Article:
The fiscal cliff deal proves Congress is working

By Anatole Kaletsky
January 2, 2013

The U.S. fiscal cliff was dodged in pretty much the way that seemed most likely after November’s election: a bipartisan deal in which pragmatic Republicans, no longer focused on ending the presidency of Barack Obama, joined moderate Democrats to prevent economic sabotage by extremists from both ends of the political spectrum. On Wall Street, the immediate reaction was euphoria. But among mainstream economists and political commentators in Washington, it was cynicism.

While stock markets around the world approached their highest levels since the 2008 financial crisis, media headlines emphasized grim forebodings: Fresh stand-off looms after US cliff deal (Financial Times); Budget deal passes, debt ceiling looms (Wall Street Journal); Deal done but threats remain (Washington Post); Bigger showdowns loom after fiscal cliff deal (Reuters); House backs tax deal as next fight looms (Bloomberg).

Investors’ initial reactions are often misguided, especially to complex political events, but this time the markets will probably be proved right, and the pundits wrong. This week’s deal marked a genuine, and most likely sustainable, breakthrough for reasons of both politics and economics.

Politically, the bill’s decisive majorities in both houses of Congress showed that the U.S. Constitutional system is now less dysfunctional than widely believed. While ideological divisions may still be as wide as ever, November’s election transformed the political calculus for pragmatic Republicans such as John Boehner and Mitch McConnell. Instead of dedicating all their efforts to ousting Obama or wrecking his signature policies such as healthcare and financial reform, pragmatic Republicans must now consider how they might shape the president’s agenda over the next four years to protect their own vital interests and those of their constituents and financial supporters.

The most vital of these interests is to avoid another recession that would be calamitous for American businesses and workers, given the still-fragile condition of the U.S. economy and financial system.

The United States may now have, for the first time since 2009, a legislature capable of creating bipartisan majorities of pragmatic Republicans and Democrats working together on issues of fundamental importance to American voters. The more this pattern becomes established, the more it will neutralize radicals, both in the Tea Party and the Democratic left. Having compromised so many principles and suffered such acute political embarrassments during the fiscal cliff bargaining, the last thing Republican leaders will want to do is repeat the same experience in two months’ time. Future policy clashes, at least over economic policy, are likely to be less viciously adversarial, not more so, especially when the ultimate outcome of the argument is obvious and inevitable, as it was in the case of the fiscal cliff.

But will avoiding a default by the U.S. Treasury be seen as necessary and inevitable in the same way? This will depend on President Obama discovering an interest in economic policy detail that was notably absent from this recent debate and from his first term generally.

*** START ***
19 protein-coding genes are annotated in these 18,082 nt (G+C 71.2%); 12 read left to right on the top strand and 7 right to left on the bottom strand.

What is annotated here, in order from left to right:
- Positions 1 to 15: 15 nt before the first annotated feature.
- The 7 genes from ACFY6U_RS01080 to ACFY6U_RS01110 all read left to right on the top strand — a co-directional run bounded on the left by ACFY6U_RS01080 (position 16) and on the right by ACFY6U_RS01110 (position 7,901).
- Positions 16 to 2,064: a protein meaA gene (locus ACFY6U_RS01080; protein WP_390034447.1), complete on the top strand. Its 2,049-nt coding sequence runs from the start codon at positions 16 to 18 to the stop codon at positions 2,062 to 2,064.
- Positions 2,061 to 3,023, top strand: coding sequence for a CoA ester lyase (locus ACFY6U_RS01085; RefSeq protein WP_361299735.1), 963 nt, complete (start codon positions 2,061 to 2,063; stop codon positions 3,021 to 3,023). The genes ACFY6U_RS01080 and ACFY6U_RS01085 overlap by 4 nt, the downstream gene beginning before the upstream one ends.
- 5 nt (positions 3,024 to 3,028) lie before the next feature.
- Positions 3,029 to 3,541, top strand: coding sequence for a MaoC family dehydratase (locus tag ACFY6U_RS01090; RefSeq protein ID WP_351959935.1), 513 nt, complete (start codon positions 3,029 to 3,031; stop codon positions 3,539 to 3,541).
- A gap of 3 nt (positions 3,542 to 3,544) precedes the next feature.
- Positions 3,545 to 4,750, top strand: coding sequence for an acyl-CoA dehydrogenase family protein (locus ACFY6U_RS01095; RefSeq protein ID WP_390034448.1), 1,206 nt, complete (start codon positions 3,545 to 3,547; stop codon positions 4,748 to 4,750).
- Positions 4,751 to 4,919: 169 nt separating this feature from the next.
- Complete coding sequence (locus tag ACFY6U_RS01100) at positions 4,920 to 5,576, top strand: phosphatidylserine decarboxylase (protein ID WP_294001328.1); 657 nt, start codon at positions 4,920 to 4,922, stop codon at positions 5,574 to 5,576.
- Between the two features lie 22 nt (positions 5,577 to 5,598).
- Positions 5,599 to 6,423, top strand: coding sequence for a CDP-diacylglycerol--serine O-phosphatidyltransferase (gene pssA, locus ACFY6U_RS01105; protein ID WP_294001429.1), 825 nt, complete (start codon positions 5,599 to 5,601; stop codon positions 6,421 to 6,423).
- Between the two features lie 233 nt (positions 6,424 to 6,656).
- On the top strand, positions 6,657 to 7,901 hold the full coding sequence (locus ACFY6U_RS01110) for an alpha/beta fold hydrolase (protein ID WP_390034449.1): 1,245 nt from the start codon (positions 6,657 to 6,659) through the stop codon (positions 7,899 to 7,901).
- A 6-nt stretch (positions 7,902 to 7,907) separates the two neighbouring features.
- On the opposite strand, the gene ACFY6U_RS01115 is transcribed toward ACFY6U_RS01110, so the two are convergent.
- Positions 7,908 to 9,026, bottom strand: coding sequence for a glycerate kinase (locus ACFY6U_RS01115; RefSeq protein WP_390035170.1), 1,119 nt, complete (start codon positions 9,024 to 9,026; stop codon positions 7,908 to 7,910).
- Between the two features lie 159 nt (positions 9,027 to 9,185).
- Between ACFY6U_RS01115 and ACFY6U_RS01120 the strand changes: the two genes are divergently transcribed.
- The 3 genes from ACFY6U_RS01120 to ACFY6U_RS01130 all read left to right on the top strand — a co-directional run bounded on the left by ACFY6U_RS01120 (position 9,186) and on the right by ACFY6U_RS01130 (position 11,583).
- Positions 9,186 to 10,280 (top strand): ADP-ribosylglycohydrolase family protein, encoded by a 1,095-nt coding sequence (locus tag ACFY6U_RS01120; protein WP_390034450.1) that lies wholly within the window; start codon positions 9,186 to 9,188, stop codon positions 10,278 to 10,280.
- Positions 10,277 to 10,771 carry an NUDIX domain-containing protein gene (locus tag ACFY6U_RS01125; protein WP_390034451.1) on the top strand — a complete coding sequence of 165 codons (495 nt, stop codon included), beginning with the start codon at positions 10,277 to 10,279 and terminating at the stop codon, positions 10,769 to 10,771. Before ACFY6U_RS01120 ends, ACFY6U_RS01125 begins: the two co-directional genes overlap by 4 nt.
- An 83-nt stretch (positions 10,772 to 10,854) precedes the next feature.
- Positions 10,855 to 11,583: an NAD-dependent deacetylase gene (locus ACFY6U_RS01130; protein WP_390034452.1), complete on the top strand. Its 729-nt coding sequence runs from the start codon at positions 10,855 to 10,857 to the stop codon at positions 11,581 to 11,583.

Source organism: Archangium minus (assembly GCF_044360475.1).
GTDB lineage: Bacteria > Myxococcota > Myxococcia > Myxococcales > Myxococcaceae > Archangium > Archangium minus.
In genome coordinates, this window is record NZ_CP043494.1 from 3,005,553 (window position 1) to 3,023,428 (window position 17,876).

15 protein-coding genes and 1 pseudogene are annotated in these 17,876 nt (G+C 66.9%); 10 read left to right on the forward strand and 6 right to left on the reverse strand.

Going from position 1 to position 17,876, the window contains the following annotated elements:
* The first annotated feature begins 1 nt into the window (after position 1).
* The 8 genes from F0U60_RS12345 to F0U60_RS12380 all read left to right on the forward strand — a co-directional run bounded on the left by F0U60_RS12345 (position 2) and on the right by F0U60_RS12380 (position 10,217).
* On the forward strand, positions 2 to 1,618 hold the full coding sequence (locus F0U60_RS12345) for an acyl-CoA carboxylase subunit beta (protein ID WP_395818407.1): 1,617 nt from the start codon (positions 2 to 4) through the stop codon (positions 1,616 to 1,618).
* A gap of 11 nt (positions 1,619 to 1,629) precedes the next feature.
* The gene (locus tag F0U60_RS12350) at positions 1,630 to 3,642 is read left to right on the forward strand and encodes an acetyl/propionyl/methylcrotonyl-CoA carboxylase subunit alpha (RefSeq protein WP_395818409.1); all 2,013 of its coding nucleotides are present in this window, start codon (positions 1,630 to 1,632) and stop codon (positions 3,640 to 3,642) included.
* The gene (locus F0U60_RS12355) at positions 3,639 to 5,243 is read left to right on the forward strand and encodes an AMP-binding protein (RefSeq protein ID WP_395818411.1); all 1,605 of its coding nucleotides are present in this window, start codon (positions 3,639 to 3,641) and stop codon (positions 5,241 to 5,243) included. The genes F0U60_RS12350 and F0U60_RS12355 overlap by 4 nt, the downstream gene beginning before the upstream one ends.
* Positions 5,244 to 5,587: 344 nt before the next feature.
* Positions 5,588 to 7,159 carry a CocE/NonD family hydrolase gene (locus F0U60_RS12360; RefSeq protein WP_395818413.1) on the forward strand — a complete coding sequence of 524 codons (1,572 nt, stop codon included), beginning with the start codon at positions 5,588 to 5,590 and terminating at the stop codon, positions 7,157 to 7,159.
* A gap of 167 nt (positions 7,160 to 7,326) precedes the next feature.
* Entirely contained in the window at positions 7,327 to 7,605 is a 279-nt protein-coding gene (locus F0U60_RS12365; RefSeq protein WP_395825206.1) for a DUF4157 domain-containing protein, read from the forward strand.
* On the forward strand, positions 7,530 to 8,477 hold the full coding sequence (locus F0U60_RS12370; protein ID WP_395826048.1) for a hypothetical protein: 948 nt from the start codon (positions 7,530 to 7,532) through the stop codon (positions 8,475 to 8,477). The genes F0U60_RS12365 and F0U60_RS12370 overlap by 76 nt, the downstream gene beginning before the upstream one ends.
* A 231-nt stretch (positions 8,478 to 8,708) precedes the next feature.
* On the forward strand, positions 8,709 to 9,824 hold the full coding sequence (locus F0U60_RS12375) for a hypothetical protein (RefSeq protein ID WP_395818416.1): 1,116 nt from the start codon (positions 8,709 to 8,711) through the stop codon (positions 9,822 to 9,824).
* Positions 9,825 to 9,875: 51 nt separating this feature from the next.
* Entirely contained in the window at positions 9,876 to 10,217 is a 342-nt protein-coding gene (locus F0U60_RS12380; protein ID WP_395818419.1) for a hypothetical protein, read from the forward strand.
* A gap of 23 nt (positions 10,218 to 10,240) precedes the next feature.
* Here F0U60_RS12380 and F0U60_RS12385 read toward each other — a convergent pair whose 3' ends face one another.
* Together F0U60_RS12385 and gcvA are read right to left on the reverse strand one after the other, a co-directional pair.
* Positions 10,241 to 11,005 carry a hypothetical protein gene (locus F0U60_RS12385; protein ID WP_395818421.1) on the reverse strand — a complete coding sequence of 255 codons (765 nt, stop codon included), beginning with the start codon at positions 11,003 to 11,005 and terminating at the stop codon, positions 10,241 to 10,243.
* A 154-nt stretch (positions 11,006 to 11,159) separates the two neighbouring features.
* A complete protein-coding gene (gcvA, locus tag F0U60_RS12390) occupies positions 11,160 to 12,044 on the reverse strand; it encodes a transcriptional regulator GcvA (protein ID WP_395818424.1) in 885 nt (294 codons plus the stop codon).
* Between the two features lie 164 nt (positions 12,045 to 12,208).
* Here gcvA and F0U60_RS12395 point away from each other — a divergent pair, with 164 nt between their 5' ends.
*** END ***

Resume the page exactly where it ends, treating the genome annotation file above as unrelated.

Most American voters believe, according to opinion polls, that the United States faces a grave budgetary crisis, and that public spending is rapidly rising, implying a slide towards Greek-style bankruptcy unless deficits and debts are brought under control. These statements are manifestly false.

U.S. deficits and debt, far from rising to infinity, are actually quite stable. Deficits have been halved since 2009 and will decline by about $150 billion annually in each of the next three years, according to the Congressional Budget Office. Meanwhile total debt is projected by the CBO to stabilize at around 82 percent of GDP from next year until 2018. And that is before any of the tax hikes agreed to this week. Taking account of roughly $620 billion in extra revenues raised by the fiscal cliff deal, U.S. debt will stabilize at a significantly lower GDP share and will probably do so by the middle of this year. This helps explain why the panic about national bankruptcy in Washington does not seem to affect private investors, who happily lend money to the U.S. government at the lowest interest rates on record.

Yet President Obama has made no effort to convey this reassuring information to American voters. Instead he has perpetuated the myth that the United States faces an urgent budgetary crisis, most recently in his televised speech on the fiscal cliff, when he described further deficit reductions as a top priority.

As long as voters are paranoid about a Greek-style fiscal crisis, the looming showdowns predicted by pessimistic pundits over Treasury debt limits may indeed be inevitable, since deficit hawks will argue that avoiding future national bankruptcy is even more important than avoiding an immediate default on Treasury debts. But suppose the president were to explain to voters that there is no real fiscal crisis and add that the extra revenues raised in this week’s deal make the long-term budgetary position even more secure. The threat of a confrontation over the Treasury debt limit would quickly vanish. With this threat averted, business and consumer confidence would improve, economic growth would accelerate, and government deficits would shrink rapidly, without any further major tax hikes or spending cuts.

In short, suppose President Obama decided to become a “deficit denier,” as described in this column last year. Liberals, such as Paul Krugman and Joe Stiglitz, could explain this denial as Keynesian stimulus. Conservatives could call it supply-side economics, as they did under President Ronald Reagan. Either way, deficit denial could help to avert future budget crises and accelerate economic growth.

If Barack Obama could make deficit denial a respectable position again for American politicians, as it was under Reagan, the success of his presidency would be assured.